Divorce Attorney in Springfield, Nixa, and Ozark

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In most cases the parents are awarded joint legal and joint physical custody. One parent’s home is designated as the child’s address for mailing and educational purposes, and the other parent will receive periods of parenting time (visitation) with the child pursuant to the parenting plan that the parties have agreed to, or in some cases, that the Court has put in place. All though not absolute, the party having visitation will many times be the one paying child support. While it is hard to talk about support and custody separately, the Courts have consistently ruled that the two are separate, and either party’s failure to comply with the parenting plan does not effect a parent’s obligation to pay support.

Child Custody Factors to Consider

In awarding custody Missouri courts may consider all relevant factors, but must consider eight (8) specific factors as set form in the Missouri Revised Statutes 452.375. Those factors are:

(1) The wishes of the child's parents as to custody and the proposed parenting plan submitted by both parties;

(2) The needs of the child for a frequent, continuing and meaningful relationship with both parents and the ability and willingness of parents to actively perform their functions as mother and father for the needs of the child;

(3) The interaction and interrelationship of the child with parents, siblings, and any other person who may significantly affect the child's best interests;

(4) Which parent is more likely to allow the child frequent, continuing and meaningful contact with the other parent;

(5) The child's adjustment to the child's home, school, and community;

(6) The mental and physical health of all individuals involved, including any history of abuse of any individuals involved. If the court finds that a pattern of domestic violence as defined in section 455.010 has occurred, and, if the court also finds that awarding custody to the abusive parent is in the best interest of the child, then the court shall enter written findings of fact and conclusions of law. Custody and visitation rights shall be ordered in a manner that best protects the child and any other child or children for whom the parent has custodial or visitation rights, and the parent or other family or household member who is the victim of domestic violence from any further harm;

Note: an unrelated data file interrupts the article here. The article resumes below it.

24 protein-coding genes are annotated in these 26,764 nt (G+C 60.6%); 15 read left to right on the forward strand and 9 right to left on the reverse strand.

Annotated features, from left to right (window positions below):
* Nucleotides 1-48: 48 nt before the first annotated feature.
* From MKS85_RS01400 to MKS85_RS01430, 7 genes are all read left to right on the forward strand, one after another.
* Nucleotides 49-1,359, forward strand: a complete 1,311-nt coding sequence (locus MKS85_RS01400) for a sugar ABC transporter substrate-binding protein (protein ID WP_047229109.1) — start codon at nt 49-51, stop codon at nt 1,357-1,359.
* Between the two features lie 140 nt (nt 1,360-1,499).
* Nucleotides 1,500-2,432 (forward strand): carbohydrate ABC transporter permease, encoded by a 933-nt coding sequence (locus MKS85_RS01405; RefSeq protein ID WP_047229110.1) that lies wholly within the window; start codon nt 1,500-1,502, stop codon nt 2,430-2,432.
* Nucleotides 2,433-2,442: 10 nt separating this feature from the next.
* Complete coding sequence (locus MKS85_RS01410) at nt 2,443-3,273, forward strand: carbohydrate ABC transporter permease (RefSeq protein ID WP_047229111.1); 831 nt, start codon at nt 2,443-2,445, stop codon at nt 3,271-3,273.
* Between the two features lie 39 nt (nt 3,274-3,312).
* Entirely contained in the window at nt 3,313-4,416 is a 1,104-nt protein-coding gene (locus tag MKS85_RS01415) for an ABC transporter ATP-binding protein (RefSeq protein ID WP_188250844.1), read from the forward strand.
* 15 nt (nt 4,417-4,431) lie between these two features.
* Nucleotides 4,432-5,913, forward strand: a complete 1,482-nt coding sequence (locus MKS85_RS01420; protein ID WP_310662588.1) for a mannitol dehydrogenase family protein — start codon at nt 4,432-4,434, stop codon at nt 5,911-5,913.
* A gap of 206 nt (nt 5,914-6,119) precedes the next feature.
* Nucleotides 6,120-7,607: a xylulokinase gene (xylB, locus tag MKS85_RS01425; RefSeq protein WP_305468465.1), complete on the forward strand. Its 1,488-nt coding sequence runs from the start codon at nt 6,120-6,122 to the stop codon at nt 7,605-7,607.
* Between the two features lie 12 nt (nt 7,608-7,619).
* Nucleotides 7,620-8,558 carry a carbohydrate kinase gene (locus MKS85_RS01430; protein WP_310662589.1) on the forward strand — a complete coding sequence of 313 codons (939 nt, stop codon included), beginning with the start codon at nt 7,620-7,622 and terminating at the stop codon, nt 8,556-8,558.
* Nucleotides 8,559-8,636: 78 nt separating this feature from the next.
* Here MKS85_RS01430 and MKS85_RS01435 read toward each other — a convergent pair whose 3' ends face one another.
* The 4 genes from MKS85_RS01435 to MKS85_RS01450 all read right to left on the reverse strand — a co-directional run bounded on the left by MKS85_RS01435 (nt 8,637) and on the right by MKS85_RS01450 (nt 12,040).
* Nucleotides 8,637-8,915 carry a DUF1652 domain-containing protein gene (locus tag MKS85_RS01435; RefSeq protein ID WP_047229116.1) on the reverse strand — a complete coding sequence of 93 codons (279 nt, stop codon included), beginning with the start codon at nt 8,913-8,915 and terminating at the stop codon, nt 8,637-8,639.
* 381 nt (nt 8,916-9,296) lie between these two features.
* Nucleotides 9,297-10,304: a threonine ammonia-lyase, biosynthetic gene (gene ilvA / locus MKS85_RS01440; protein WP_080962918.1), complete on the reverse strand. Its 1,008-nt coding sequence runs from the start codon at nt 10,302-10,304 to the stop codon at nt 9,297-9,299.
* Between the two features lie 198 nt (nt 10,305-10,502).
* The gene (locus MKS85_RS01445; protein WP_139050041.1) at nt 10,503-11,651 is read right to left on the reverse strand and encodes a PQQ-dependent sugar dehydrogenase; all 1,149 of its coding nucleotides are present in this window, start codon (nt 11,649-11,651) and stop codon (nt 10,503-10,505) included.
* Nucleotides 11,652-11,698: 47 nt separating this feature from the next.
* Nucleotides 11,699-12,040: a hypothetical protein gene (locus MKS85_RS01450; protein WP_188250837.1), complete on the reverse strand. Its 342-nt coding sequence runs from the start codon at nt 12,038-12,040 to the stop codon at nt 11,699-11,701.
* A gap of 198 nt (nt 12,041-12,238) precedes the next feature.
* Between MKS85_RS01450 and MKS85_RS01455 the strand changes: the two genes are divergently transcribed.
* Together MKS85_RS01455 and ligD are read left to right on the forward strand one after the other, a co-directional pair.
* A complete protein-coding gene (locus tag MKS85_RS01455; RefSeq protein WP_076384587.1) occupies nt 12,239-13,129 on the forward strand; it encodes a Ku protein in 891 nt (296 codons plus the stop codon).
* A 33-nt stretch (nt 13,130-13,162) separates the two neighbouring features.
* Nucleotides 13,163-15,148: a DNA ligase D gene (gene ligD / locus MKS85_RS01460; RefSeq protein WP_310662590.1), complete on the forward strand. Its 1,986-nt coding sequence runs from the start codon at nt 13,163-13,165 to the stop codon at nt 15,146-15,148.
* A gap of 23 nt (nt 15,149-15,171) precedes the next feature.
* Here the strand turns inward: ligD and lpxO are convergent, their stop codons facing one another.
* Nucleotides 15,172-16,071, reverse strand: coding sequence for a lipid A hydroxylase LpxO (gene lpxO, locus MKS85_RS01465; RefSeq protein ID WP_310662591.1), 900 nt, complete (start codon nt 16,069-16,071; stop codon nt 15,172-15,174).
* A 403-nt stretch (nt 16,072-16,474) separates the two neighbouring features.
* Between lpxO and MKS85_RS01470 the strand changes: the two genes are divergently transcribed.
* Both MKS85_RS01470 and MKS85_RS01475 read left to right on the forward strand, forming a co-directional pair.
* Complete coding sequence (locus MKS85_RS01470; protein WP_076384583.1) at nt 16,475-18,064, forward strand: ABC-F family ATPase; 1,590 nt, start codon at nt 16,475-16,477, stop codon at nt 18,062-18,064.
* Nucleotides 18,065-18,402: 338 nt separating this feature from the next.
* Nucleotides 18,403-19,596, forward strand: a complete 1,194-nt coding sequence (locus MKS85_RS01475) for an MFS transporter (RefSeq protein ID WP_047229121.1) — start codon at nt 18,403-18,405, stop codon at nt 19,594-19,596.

(7) The intention of either parent to relocate the principal residence of the child; and

(8) The wishes of a child as to the child's custodian. The fact that a parent sends his or her child or children to a home school, as defined in section 167.031, shall not be the sole factor that a court considers in determining custody of such child or children.


Missouri child support is calculated in every case involving minor children, although it is not necessarily awarded in every case. The calculation used is identified as the Missouri Form 14. Missouri Form 14 calculations are complex forms that take into consideration hundreds of factors that may affect the outcome of the calculation significantly.

Under Missouri Law, each parent shall contribute financial support to their children. Many times that support is in the form of food, shelter, clothing, etc…, but when parents are no longer living together the support line becomes gray and in most cases the court will conclude that child support is payable, typically from the parent with visitation (often times referred to as the non-custodial parent) to the parent whose address is used for mailing and educational purposes (often time referred to as the custodial parent).